The Woolworths-owned bottle-o chain announced last week it was partnering with the not-for-profit group next month, encouraging customers to sign up to go dry.
Brett Macdonald, who co-founded the Dry July Foundation and is its chief executive, celebrated the partnership in a statement at the time.
“BWS teaming up with Dry July might seem like an unlikely partnership, but it’s one we have no doubt will help increase awareness of what we do, and raise even more important funds for cancer patients and their families and carers,” Mr Macdonald said.
“BWS have shown a real commitment to the cause with team members going dry during July and supporting customers taking part to stick to their no alcohol commitment.”
The Foundation for Alcohol Research and Education (FARE) has warned the partnership is dangerous, calling for Dry July to dump BWS “immediately”.
The health group’s boss Michael Thorn said an estimated 3200 people developed alcohol-attributable cancer each year.
“This is a cynical marketing exercise by BWS designed to push the Woolworths’ alcohol brand and normalise alcohol,” Mr Thorn said.
“Alcohol is a class 1 carcinogen. The alcohol in one bottle of wine has the equivalent cancer risk of smoking five cigarettes for men and 10 cigarettes for women.
“It is inappropriate to have one group that sells cancer-causing alcoholic beverages 365 days a year partnering with the other group that fundraises to support the victims of alcohol harm.”
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Dry July challenges participants to abstain from drinking for one month and to raise money for cancer support charities, including the Cancer Council, McGrath and Leukaemia Foundation.
FARE has contacted those groups to express its concern about the sponsorship and urged them to intervene.
“To be raising money to help people suffering cancer in a way that causes more cancer cases in the future is completely futile,” Mr Thorn said.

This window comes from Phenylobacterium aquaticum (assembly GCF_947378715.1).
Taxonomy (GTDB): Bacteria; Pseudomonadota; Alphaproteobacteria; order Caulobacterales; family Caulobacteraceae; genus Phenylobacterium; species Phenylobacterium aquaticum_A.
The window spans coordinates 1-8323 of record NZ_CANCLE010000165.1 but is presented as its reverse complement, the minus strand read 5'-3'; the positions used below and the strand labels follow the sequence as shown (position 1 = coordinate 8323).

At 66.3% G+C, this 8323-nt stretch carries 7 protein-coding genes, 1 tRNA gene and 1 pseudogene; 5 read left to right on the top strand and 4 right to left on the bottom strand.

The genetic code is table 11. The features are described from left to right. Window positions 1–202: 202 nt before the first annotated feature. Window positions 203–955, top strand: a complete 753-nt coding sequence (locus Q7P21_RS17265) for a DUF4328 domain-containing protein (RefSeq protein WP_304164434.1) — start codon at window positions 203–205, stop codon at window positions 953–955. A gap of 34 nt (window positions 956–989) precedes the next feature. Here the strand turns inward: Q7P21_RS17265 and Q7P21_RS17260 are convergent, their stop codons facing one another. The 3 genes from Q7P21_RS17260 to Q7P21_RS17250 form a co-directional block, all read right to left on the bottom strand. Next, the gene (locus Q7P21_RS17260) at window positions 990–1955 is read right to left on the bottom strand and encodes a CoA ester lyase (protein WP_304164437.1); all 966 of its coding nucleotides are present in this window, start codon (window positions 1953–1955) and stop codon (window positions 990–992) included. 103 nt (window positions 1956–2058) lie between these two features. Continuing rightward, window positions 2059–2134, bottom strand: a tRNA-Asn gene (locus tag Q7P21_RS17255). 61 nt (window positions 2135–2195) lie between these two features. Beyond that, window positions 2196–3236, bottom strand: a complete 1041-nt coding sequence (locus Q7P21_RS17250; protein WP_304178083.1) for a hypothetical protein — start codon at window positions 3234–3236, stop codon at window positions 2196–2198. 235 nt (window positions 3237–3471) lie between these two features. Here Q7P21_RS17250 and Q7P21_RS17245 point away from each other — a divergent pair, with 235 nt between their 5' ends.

A study published in the Journal of Psychopharmacology on Monday revealed that alcohol has been ranked Australia’s most harmful drug due to the number of deaths, injuries, family impacts and the economic impact of abuse.
It beat out crystal methamphetamine, commonly known as “ice”, for the dubious honour.
Professor Carol Emslie from Glasgow Caledonian University in the United Kingdom lashed out at Dry July’s association with an alcohol seller.
She started the prominent Don’t Pink My Drink campaign in protest of alcohol brands using cancer awareness causes to promote their products.
“This partnership seems particularly bizarre. For years, the alcohol industry has promoted breast cancer awareness activities while selling products that are known to be carcinogenic in an attempt to extend their marketing reach to young women,” Professor Emslie said.
“This partnership seems to be a similarly cynical attempt to extend marketing reach by associating a large alcohol retailer with a well-known charitable cause.”
Guy Brent, the CEO of BWS — which has said it will become “Because We’re Sober” for July, replacing Beer Wine and Spirits — said in a statement last week that the retailer was passionate about community causes.
“At BWS we like to do things differently,” Mr Brent said.
“With over 8000 team members who are all passionate about the communities they serve, Dry July is about us coming together to raise funds for a very worthy cause.”
In response to FARE’s anger, Mr Brent defended the Dry July partnership and said he was proud to help raise money for cancer charities.
“Unfortunately, many of our team members have been affected by cancer and the partnership with Dry July Foundation gives them an opportunity to raise funds for a cause close to their heart,” he said.
“There are 1340 BWS stores across Australia and more than 8000 team members. By encouraging our staff and customers to participate in Dry July and donate to the Foundation, we are hoping increasing funding to the charity, which raised more than $7.7 million last year.
“BWS believes in giving consumers choice, which is why in recent years it has increased its range of low and no alcohol drinks for those reducing their alcohol intake, taking part in Dry July, or choosing to abstain entirely.”
Dry July Foundation said it was “very selective” about its partnerships and was comfortable with the BWS arrangement.
“Prior to the partnership being confirmed, we consulted with our major cancer charity beneficiaries and informed them of the partnership with BWS,” Mr MacDonald said.
“Dry July is about giving up alcohol for 31 days. Outside of July, we encourage people to stick to the daily recommended alcohol consumption limits.”